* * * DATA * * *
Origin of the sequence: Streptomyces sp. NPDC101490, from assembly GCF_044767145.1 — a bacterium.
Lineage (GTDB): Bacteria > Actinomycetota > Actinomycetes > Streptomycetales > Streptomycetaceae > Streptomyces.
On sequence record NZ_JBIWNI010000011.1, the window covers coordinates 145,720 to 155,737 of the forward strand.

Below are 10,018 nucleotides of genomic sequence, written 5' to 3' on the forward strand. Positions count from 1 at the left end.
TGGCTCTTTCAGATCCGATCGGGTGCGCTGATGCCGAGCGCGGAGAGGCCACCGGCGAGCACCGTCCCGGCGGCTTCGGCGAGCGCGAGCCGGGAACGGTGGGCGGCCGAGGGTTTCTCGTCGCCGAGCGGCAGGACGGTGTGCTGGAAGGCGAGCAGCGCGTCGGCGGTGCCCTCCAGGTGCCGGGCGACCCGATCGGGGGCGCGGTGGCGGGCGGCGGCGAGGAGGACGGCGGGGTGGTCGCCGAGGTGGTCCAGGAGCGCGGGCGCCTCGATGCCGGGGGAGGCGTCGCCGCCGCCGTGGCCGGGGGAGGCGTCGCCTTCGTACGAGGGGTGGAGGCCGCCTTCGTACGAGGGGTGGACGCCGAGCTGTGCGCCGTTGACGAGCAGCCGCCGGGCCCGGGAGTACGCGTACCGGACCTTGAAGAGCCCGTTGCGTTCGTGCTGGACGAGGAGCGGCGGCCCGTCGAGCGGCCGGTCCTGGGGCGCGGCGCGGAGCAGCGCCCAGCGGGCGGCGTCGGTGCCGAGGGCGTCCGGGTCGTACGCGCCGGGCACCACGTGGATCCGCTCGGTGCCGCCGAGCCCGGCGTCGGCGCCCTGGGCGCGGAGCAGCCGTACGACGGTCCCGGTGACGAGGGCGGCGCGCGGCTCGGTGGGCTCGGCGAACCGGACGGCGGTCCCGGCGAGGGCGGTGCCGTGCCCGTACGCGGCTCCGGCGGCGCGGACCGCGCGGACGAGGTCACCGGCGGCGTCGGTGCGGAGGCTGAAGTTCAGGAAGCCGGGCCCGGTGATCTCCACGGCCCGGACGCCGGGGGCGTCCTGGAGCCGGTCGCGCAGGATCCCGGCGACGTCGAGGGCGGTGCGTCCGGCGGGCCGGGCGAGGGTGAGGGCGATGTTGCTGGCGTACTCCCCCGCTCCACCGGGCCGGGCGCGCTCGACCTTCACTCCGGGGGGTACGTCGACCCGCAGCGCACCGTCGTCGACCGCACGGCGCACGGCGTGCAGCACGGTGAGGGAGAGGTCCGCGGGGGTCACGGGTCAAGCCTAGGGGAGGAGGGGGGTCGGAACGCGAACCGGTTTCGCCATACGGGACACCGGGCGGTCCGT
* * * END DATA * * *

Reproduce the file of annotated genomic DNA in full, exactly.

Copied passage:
Origin of the sequence: Streptomyces sp. NPDC101490, from assembly GCF_044767145.1 — a bacterium.
Lineage (GTDB): Bacteria > Actinomycetota > Actinomycetes > Streptomycetales > Streptomycetaceae > Streptomyces.
On sequence record NZ_JBIWNI010000011.1, the window covers coordinates 145,720 to 155,737 of the forward strand.

Below are 10,018 nucleotides of genomic sequence, written 5' to 3' on the forward strand. Positions count from 1 at the left end.
TGGCTCTTTCAGATCCGATCGGGTGCGCTGATGCCGAGCGCGGAGAGGCCACCGGCGAGCACCGTCCCGGCGGCTTCGGCGAGCGCGAGCCGGGAACGGTGGGCGGCCGAGGGTTTCTCGTCGCCGAGCGGCAGGACGGTGTGCTGGAAGGCGAGCAGCGCGTCGGCGGTGCCCTCCAGGTGCCGGGCGACCCGATCGGGGGCGCGGTGGCGGGCGGCGGCGAGGAGGACGGCGGGGTGGTCGCCGAGGTGGTCCAGGAGCGCGGGCGCCTCGATGCCGGGGGAGGCGTCGCCGCCGCCGTGGCCGGGGGAGGCGTCGCCTTCGTACGAGGGGTGGAGGCCGCCTTCGTACGAGGGGTGGACGCCGAGCTGTGCGCCGTTGACGAGCAGCCGCCGGGCCCGGGAGTACGCGTACCGGACCTTGAAGAGCCCGTTGCGTTCGTGCTGGACGAGGAGCGGCGGCCCGTCGAGCGGCCGGTCCTGGGGCGCGGCGCGGAGCAGCGCCCAGCGGGCGGCGTCGGTGCCGAGGGCGTCCGGGTCGTACGCGCCGGGCACCACGTGGATCCGCTCGGTGCCGCCGAGCCCGGCGTCGGCGCCCTGGGCGCGGAGCAGCCGTACGACGGTCCCGGTGACGAGGGCGGCGCGCGGCTCGGTGGGCTCGGCGAACCGGACGGCGGTCCCGGCGAGGGCGGTGCCGTGCCCGTACGCGGCTCCGGCGGCGCGGACCGCGCGGACGAGGTCACCGGCGGCGTCGGTGCGGAGGCTGAAGTTCAGGAAGCCGGGCCCGGTGATCTCCACGGCCCGGACGCCGGGGGCGTCCTGGAGCCGGTCGCGCAGGATCCCGGCGACGTCGAGGGCGGTGCGTCCGGCGGGCCGGGCGAGGGTGAGGGCGATGTTGCTGGCGTACTCCCCCGCTCCACCGGGCCGGGCGCGCTCGACCTTCACTCCGGGGGGTACGTCGACCCGCAGCGCACCGTCGTCGACCGCACGGCGCACGGCGTGCAGCACGGTGAGGGAGAGGTCCGCGGGGGTCACGGGTCAAGCCTAGGGGAGGAGGGGGGTCGGAACGCGAACCGGTTTCGCCATACGGGACACCGGGCGGTCCGT